1. A double bolt security lock for securing a door against unauthorized entry, comprising a housing, first and second locking bars mounted in said housing for sliding movement therein, and adapted to extend outwardly therefrom at opposite ends thereof, driving means within said housing operably drivingly connecting said first and second bars and effective to move one of said bars in said housing in a given direction in response to the movement of the other of said bars in the opposite direction, locking means independent of said driving means comprising moving means operably connected to said first bar and effective when actuated to move said first bar between locking and unlocking positions, said second bar, when said first bar is moved to said locking position, moving away from said first bar to a locking position, said bars then extending respectively from opposite ends of said housing and said second bar, when said first bar is moved to said unlocking position, moving inwardly towards said first bar to an unlocked position; a lock casing, a first aperture in said housing, depressible means on said first bar and extending transversely therefrom into said first housing aperture such that said first bar is latched in said locking position whereby said opposing extending bars are deadlocked in their extended locking positions, and manually actuatable means on said lock casing movable into said housing aperture and effective when so moved to depress said depressible means to a position inwardly of said housing thereby to unlatch said first bar from said housing.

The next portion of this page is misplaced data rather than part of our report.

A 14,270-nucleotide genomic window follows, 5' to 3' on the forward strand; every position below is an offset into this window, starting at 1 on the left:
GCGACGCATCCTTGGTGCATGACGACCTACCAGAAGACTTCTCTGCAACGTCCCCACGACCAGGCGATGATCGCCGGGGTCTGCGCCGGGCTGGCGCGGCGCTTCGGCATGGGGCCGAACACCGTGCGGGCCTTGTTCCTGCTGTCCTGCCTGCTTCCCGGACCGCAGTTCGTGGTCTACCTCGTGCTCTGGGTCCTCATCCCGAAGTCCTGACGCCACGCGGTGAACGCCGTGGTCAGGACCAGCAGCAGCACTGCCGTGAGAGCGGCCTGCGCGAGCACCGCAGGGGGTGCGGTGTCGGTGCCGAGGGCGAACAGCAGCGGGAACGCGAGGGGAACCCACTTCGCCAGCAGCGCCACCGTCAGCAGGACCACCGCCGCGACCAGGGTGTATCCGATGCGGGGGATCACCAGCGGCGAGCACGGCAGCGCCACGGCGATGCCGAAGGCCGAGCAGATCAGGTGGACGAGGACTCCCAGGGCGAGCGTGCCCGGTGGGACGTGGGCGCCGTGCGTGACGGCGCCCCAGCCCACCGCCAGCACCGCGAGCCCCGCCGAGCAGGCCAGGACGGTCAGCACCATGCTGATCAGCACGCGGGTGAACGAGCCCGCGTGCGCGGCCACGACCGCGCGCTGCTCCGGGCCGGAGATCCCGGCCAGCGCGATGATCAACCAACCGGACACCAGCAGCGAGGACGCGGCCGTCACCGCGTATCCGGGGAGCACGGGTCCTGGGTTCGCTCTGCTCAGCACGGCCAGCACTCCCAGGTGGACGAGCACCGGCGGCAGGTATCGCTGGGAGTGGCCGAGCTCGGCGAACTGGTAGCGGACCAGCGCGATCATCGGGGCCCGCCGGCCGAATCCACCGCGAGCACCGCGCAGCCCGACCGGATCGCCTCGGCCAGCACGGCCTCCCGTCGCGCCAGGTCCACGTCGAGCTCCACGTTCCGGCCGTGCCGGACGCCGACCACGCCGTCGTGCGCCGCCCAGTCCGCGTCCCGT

2. The security lock of claim 1, further comprising a recess extending transversely into said first bar, said depressible means being slidably mounted within said recess, and resilient means urging said depressible means into said first housing aperture when said first bar is in said first position.